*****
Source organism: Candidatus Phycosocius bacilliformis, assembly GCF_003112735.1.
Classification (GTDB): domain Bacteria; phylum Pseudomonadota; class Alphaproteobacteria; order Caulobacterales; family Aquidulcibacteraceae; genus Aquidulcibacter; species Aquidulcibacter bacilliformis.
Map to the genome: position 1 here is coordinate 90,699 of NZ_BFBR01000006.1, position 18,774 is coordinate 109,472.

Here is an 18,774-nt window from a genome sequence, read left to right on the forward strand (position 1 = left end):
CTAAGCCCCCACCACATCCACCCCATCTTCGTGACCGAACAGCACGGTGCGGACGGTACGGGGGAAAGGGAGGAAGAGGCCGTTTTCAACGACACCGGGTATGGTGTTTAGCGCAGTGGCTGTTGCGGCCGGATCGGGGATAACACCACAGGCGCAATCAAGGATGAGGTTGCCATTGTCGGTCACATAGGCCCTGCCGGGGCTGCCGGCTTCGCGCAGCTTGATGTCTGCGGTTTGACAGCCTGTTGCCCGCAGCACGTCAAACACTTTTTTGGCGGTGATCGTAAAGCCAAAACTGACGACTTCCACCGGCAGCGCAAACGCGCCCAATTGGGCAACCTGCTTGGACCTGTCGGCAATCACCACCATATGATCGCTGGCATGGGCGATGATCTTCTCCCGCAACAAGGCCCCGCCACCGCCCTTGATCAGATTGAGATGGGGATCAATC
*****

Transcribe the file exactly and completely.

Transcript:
Source organism: Candidatus Phycosocius bacilliformis, assembly GCF_003112735.1.
Classification (GTDB): domain Bacteria; phylum Pseudomonadota; class Alphaproteobacteria; order Caulobacterales; family Aquidulcibacteraceae; genus Aquidulcibacter; species Aquidulcibacter bacilliformis.
Map to the genome: position 1 here is coordinate 90,699 of NZ_BFBR01000006.1, position 18,774 is coordinate 109,472.

Here is an 18,774-nt window from a genome sequence, read left to right on the forward strand (position 1 = left end):
CTAAGCCCCCACCACATCCACCCCATCTTCGTGACCGAACAGCACGGTGCGGACGGTACGGGGGAAAGGGAGGAAGAGGCCGTTTTCAACGACACCGGGTATGGTGTTTAGCGCAGTGGCTGTTGCGGCCGGATCGGGGATAACACCACAGGCGCAATCAAGGATGAGGTTGCCATTGTCGGTCACATAGGCCCTGCCGGGGCTGCCGGCTTCGCGCAGCTTGATGTCTGCGGTTTGACAGCCTGTTGCCCGCAGCACGTCAAACACTTTTTTGGCGGTGATCGTAAAGCCAAAACTGACGACTTCCACCGGCAGCGCAAACGCGCCCAATTGGGCAACCTGCTTGGACCTGTCGGCAATCACCACCATATGATCGCTGGCATGGGCGATGATCTTCTCCCGCAACAAGGCCCCGCCACCGCCCTTGATCAGATTGAGATGGGGATCAATC